I just browsed some specs on PCIe 6GB/sec SSDs vs 6GB/sec 7200 rpm HDDs. It appears that the SSDs draw 10-20 times as much power idling, and 6-10 times as much power when operating at max. This type SSD can draw up to 8 watts Idling for a 320 GB model, where 750 GB model HDD would draw roughly 1/10 of that. When really screaming the 320 GB SSD can draw up to 25 watts versus about 3-4 watts for the HDD. The computer power supply has to supply all that power, and at 80% efficiency or so, add about another 20% of the total watts over what the drives are dissipating. For 1 TB PCIe SSD, you’d need 75 watts just for the SSD and another 20W or so in the power supply. An HDD this capacity would only require 5-6 watts. So building an internal expansion system for this kind of fast storage is just not practical. I can see why Apple opted to put it outside. They chose speed as the focus on this design, as having a screaming computer with a bunch of HDDs as a bottleneck just didn’t make sense. They would have had to design a huge power supply for the machine to cover the big storage customer, as well as either screaming fans or a refrigeration system. The thermal challenge for the big external storage systems will be significant - quiet and cool means using HDDs or some pretty sophisticated cooling system for the SSDs.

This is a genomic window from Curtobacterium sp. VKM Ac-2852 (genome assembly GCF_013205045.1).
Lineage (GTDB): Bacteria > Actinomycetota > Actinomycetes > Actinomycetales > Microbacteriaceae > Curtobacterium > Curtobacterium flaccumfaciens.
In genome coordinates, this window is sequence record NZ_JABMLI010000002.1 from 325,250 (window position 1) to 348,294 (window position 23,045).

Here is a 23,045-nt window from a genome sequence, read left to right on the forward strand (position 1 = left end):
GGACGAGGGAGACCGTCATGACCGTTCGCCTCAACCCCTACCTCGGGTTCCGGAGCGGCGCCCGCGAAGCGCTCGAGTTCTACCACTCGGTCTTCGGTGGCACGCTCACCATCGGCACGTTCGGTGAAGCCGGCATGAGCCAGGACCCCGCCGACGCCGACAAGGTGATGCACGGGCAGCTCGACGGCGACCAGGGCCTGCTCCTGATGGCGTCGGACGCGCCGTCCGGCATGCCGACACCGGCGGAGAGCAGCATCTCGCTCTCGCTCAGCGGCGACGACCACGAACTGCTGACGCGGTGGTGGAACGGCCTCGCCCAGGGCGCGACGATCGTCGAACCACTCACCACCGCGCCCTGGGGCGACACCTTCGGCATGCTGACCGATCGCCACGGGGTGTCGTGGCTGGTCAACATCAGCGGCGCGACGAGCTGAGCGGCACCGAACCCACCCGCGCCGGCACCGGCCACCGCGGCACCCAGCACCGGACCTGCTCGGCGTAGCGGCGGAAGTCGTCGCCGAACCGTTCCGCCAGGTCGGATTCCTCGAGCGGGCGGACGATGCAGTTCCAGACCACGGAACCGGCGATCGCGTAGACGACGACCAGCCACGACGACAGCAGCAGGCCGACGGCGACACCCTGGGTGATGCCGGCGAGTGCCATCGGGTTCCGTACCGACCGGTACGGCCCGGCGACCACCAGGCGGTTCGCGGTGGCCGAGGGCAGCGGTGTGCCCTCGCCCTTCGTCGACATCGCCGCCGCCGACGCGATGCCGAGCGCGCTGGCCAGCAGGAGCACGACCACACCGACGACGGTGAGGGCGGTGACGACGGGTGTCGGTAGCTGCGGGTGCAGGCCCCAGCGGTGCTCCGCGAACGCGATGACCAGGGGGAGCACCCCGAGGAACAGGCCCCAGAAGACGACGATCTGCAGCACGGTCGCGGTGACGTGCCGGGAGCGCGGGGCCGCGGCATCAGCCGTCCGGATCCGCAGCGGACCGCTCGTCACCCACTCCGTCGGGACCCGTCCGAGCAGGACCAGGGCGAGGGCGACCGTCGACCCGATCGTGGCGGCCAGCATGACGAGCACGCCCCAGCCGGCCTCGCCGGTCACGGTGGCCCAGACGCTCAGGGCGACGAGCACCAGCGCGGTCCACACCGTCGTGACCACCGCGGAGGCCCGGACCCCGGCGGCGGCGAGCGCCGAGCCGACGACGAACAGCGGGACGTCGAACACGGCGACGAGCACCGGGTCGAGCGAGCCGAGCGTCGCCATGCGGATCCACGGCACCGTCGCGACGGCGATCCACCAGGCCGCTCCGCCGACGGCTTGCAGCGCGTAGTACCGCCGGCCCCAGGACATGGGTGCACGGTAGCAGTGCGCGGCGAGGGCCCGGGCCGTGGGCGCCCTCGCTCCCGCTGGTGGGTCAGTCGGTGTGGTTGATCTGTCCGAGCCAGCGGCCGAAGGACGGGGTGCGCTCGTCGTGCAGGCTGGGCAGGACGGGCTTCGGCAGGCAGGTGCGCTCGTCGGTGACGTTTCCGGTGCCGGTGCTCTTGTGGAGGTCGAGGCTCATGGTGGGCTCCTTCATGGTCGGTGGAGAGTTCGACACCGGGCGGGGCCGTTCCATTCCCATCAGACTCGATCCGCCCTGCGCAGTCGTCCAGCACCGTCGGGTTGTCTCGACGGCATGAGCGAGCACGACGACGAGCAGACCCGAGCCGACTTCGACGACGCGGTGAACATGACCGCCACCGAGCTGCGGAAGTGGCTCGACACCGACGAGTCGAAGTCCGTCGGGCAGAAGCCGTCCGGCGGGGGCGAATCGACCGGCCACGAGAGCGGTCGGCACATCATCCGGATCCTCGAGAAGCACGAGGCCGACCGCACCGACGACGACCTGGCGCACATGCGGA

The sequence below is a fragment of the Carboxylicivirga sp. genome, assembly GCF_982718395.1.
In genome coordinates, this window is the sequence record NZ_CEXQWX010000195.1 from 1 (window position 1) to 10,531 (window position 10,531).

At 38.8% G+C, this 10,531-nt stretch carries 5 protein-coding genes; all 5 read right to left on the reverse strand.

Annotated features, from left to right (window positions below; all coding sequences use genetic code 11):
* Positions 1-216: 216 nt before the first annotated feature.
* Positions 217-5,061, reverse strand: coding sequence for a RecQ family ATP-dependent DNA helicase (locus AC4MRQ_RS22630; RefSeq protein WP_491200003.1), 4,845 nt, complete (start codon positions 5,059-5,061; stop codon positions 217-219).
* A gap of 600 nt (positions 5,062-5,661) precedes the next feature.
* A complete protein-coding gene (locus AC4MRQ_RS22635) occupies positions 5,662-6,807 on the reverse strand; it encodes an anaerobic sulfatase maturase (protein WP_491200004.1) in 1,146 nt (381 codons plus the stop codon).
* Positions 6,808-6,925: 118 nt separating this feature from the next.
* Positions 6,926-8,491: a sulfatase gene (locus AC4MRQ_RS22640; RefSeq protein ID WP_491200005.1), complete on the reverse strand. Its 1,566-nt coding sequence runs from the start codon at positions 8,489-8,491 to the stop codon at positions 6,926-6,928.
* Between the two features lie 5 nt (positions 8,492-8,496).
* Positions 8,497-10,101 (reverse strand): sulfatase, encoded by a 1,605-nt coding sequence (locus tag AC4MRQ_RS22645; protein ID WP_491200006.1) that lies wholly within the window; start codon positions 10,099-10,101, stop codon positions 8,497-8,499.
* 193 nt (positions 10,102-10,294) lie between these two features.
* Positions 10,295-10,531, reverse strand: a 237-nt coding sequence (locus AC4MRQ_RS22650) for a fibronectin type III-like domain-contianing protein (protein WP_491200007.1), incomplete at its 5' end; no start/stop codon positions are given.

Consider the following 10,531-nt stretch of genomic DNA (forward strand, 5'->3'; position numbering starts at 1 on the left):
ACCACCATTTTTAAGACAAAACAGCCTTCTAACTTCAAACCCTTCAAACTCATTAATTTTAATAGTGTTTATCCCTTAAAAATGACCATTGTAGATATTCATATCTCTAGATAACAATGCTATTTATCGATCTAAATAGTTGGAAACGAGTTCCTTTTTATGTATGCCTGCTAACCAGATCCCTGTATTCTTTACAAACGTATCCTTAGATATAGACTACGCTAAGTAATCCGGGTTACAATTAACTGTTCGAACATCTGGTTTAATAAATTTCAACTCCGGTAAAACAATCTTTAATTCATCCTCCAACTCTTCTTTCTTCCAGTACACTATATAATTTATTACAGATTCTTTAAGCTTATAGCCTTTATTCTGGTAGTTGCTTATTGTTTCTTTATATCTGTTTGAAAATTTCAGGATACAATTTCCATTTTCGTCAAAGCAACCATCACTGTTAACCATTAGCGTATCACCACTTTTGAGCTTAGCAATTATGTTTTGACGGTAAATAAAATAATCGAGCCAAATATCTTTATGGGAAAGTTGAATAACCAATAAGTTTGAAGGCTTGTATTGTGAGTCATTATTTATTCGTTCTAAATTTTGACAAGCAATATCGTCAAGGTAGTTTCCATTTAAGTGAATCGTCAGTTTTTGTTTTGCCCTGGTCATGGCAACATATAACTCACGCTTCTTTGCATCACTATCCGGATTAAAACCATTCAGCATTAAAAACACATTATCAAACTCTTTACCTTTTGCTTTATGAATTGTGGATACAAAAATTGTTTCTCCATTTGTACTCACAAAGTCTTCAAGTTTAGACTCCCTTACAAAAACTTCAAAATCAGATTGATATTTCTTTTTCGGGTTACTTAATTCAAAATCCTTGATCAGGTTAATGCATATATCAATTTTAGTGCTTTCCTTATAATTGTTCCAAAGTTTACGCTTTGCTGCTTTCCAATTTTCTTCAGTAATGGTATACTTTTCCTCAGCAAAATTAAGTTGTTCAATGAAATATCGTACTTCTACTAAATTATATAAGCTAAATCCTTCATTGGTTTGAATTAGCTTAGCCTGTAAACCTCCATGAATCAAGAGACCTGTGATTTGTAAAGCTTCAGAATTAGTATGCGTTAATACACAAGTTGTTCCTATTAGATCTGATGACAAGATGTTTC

Paul Goodwin - I cannot comment on the power consumption, but I noticed that you reference 6GB/sec. Aren’t most of those SATA->PCIe->SATA solutions? I wonder if Apple is going that route (making the driver side of the equation easier) or if they went whole hog and use NVMe drivers or something else that supports all of those PCIe lanes.

Are they using MLC or SLC NAND? Do they use RAIN for speed and error correction?

Apple tends to roll their own when it matters and I wonder if it matters here? After all, their use case is likely rendering video and other compute intensive graphical tasks, not database queries so raw speed may not actually be that important.

Bleeding Edge SSD technologies and Apple’s choices would make a fascinating article.